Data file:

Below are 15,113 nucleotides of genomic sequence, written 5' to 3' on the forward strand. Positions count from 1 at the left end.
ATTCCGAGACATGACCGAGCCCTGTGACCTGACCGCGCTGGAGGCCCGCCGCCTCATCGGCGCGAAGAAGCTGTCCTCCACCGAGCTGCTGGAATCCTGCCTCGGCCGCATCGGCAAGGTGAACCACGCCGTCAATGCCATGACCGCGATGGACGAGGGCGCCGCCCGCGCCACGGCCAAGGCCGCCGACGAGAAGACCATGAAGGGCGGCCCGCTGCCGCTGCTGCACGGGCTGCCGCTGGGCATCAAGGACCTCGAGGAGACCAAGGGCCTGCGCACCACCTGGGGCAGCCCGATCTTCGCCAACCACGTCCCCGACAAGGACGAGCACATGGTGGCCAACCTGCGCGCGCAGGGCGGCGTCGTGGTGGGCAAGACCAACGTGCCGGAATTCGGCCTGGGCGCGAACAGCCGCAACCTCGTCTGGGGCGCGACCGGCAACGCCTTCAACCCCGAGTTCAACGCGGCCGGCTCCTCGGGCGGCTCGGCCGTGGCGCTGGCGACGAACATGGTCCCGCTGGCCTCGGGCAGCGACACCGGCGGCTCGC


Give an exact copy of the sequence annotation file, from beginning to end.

Below are 15,113 nucleotides of genomic sequence, written 5' to 3' on the forward strand. Positions count from 1 at the left end.
ATTCCGAGACATGACCGAGCCCTGTGACCTGACCGCGCTGGAGGCCCGCCGCCTCATCGGCGCGAAGAAGCTGTCCTCCACCGAGCTGCTGGAATCCTGCCTCGGCCGCATCGGCAAGGTGAACCACGCCGTCAATGCCATGACCGCGATGGACGAGGGCGCCGCCCGCGCCACGGCCAAGGCCGCCGACGAGAAGACCATGAAGGGCGGCCCGCTGCCGCTGCTGCACGGGCTGCCGCTGGGCATCAAGGACCTCGAGGAGACCAAGGGCCTGCGCACCACCTGGGGCAGCCCGATCTTCGCCAACCACGTCCCCGACAAGGACGAGCACATGGTGGCCAACCTGCGCGCGCAGGGCGGCGTCGTGGTGGGCAAGACCAACGTGCCGGAATTCGGCCTGGGCGCGAACAGCCGCAACCTCGTCTGGGGCGCGACCGGCAACGCCTTCAACCCCGAGTTCAACGCGGCCGGCTCCTCGGGCGGCTCGGCCGTGGCGCTGGCGACGAACATGGTCCCGCTGGCCTCGGGCAGCGACACCGGCGGCTCGC